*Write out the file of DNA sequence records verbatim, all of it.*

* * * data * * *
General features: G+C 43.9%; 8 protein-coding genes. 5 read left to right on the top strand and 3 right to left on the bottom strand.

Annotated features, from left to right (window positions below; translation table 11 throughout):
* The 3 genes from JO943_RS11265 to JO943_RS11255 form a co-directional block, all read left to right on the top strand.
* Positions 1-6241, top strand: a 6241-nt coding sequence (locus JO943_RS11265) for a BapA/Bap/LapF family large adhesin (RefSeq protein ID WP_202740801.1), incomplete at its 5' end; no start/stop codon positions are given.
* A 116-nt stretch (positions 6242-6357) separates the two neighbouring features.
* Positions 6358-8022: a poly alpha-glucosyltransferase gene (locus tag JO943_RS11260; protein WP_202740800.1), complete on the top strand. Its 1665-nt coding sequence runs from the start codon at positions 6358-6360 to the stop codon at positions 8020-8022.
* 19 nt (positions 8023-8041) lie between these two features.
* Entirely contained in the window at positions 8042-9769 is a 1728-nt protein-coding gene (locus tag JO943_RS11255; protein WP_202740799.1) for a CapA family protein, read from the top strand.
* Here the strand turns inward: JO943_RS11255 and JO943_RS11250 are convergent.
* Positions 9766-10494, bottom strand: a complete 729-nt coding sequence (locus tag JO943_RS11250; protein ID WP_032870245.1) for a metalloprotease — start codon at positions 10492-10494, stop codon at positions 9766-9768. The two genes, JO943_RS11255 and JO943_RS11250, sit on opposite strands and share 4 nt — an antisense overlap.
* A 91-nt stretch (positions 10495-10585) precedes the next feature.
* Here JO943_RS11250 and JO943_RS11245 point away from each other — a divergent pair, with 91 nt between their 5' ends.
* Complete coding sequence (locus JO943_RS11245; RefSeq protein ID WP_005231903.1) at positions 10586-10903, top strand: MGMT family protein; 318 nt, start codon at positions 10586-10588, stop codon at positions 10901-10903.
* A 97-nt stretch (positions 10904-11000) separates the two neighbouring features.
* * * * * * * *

General features: G+C 43.9%; 8 protein-coding genes. 5 read left to right on the top strand and 3 right to left on the bottom strand.

Annotated features, from left to right (window positions below; translation table 11 throughout):
* The 3 genes from JO943_RS11265 to JO943_RS11255 form a co-directional block, all read left to right on the top strand.
* Positions 1-6241, top strand: a 6241-nt coding sequence (locus JO943_RS11265) for a BapA/Bap/LapF family large adhesin (RefSeq protein ID WP_202740801.1), incomplete at its 5' end; no start/stop codon positions are given.
* A 116-nt stretch (positions 6242-6357) separates the two neighbouring features.
* Positions 6358-8022: a poly alpha-glucosyltransferase gene (locus tag JO943_RS11260; protein WP_202740800.1), complete on the top strand. Its 1665-nt coding sequence runs from the start codon at positions 6358-6360 to the stop codon at positions 8020-8022.
* 19 nt (positions 8023-8041) lie between these two features.
* Entirely contained in the window at positions 8042-9769 is a 1728-nt protein-coding gene (locus tag JO943_RS11255; protein WP_202740799.1) for a CapA family protein, read from the top strand.
* Here the strand turns inward: JO943_RS11255 and JO943_RS11250 are convergent.
* Positions 9766-10494, bottom strand: a complete 729-nt coding sequence (locus tag JO943_RS11250; protein ID WP_032870245.1) for a metalloprotease — start codon at positions 10492-10494, stop codon at positions 9766-9768. The two genes, JO943_RS11255 and JO943_RS11250, sit on opposite strands and share 4 nt — an antisense overlap.
* A 91-nt stretch (positions 10495-10585) precedes the next feature.
* Here JO943_RS11250 and JO943_RS11245 point away from each other — a divergent pair, with 91 nt between their 5' ends.
* Complete coding sequence (locus JO943_RS11245; RefSeq protein ID WP_005231903.1) at positions 10586-10903, top strand: MGMT family protein; 318 nt, start codon at positions 10586-10588, stop codon at positions 10901-10903.
* A 97-nt stretch (positions 10904-11000) separates the two neighbouring features.